UK companies whose pension schemes continue to hold their current gilt portfolio could be foregoing a potential saving of around £20bn over the next decade, according to new research by PwC.
The eurozone crisis and the Government’s quantitative easing programme has forced UK gilt yields to historic lows and has left pension schemes holding billions of pounds of gilts at arguably inflated values.
According to PwC, now is the time for pension scheme sponsors and trustees to re-examine if the gilts they hold are still fit for purpose, or whether gains made to date should be banked and used to purchase assets which could lead to improved investment returns. Alternatively, many UK pension schemes holding gilts may also be in a position to swap them for an asset, such as a buy-in policy, that more closely matches their liabilities. This buying-in of annuities will give pension scheme trustees an asset that combines a financial hedge with protection against demographic risks including longevity.
However, the full value of these opportunities may begin to erode as pension schemes start to act. Early movers, therefore, stand to realise the optimal benefit. Clearly, individual schemes will have their own risk versus reward criteria.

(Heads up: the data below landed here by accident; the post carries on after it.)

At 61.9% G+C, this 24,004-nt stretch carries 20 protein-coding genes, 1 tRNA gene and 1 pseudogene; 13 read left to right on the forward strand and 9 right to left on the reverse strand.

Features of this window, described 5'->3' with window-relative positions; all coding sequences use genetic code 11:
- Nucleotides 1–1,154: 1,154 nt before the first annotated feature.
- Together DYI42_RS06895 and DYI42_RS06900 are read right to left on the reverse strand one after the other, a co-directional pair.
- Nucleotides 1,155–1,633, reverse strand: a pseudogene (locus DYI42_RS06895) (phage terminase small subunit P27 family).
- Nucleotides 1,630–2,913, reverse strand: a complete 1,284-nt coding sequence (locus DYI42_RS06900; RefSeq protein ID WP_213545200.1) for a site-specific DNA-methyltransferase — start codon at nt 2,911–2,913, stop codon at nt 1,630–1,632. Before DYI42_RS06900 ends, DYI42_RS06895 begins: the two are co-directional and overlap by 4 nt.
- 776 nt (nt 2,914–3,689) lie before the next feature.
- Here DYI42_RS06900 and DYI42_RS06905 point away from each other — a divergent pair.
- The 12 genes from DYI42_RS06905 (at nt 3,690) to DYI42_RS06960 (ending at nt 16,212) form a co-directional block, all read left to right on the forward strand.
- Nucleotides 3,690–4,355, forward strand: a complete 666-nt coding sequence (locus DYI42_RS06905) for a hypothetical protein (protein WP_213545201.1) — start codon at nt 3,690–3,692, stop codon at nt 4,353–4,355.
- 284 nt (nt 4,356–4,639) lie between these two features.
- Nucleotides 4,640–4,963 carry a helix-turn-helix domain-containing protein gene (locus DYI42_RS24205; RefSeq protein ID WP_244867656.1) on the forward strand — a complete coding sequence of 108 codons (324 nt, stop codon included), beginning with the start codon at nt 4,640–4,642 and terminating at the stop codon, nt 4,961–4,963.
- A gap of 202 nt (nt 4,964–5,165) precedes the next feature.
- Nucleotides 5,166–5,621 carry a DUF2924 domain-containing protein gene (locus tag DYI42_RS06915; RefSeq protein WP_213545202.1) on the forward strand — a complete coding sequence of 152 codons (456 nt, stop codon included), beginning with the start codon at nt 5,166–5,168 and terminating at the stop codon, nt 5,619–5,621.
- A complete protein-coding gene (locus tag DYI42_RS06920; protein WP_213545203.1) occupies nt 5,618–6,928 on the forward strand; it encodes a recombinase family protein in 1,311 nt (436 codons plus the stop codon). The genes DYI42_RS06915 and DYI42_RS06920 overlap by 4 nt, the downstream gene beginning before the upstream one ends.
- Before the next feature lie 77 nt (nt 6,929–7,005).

Raj Mody, head of pensions at PwC, said:
“While there were compelling reasons for schemes to hold gilts in the past, the financial crisis, quantitative easing and eurozone troubles have meant gilt returns have kept falling and are now at historically low levels. With another round of quantitative easing announced, sponsors and pension trustees need to ask themselves whether holding gilts is still the best option, depending on their attitude to risk and return.
“Schemes which swap gilts for corporate bonds, or a mix of corporate bonds and gilt repos, ahead of the pack could provide a much-needed boost for their investment returns and so a reduction in additional cash contributions required. In some cases, deficit repair contributions could reduce by more than a quarter.”
Returns on longer-dated gilt yields have fallen dramatically in the last two years. For example, an investor buying a 2060 fixed-interest gilt today would lock into a return of around 3.2% a year, which is down 1.1% a year from the return on the same bond last summer, before the second round of quantitative easing and the worsening of the eurozone crisis.
Clearly, each scheme’s circumstances are unique and detailed advice is essential in this area.
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